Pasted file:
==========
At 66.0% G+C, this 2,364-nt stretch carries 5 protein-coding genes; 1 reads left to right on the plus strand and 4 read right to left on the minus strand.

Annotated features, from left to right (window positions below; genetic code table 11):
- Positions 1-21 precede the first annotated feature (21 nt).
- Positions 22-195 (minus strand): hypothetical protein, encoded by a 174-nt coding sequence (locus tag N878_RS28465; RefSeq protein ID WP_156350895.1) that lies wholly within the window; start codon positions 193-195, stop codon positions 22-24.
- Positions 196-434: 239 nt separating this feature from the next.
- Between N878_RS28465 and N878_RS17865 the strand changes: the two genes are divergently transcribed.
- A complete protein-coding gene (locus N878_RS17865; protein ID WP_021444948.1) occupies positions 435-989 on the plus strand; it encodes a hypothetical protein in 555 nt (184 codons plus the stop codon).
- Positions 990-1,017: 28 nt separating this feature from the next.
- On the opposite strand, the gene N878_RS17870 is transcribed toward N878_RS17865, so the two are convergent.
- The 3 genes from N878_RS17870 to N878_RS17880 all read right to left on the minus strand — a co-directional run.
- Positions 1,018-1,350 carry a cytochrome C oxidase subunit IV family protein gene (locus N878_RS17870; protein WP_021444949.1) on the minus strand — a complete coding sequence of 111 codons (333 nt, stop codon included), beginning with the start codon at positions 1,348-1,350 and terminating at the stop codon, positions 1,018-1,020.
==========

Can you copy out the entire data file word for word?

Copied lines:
At 66.0% G+C, this 2,364-nt stretch carries 5 protein-coding genes; 1 reads left to right on the plus strand and 4 read right to left on the minus strand.

Annotated features, from left to right (window positions below; genetic code table 11):
- Positions 1-21 precede the first annotated feature (21 nt).
- Positions 22-195 (minus strand): hypothetical protein, encoded by a 174-nt coding sequence (locus tag N878_RS28465; RefSeq protein ID WP_156350895.1) that lies wholly within the window; start codon positions 193-195, stop codon positions 22-24.
- Positions 196-434: 239 nt separating this feature from the next.
- Between N878_RS28465 and N878_RS17865 the strand changes: the two genes are divergently transcribed.
- A complete protein-coding gene (locus N878_RS17865; protein ID WP_021444948.1) occupies positions 435-989 on the plus strand; it encodes a hypothetical protein in 555 nt (184 codons plus the stop codon).
- Positions 990-1,017: 28 nt separating this feature from the next.
- On the opposite strand, the gene N878_RS17870 is transcribed toward N878_RS17865, so the two are convergent.
- The 3 genes from N878_RS17870 to N878_RS17880 all read right to left on the minus strand — a co-directional run.
- Positions 1,018-1,350 carry a cytochrome C oxidase subunit IV family protein gene (locus N878_RS17870; protein WP_021444949.1) on the minus strand — a complete coding sequence of 111 codons (333 nt, stop codon included), beginning with the start codon at positions 1,348-1,350 and terminating at the stop codon, positions 1,018-1,020.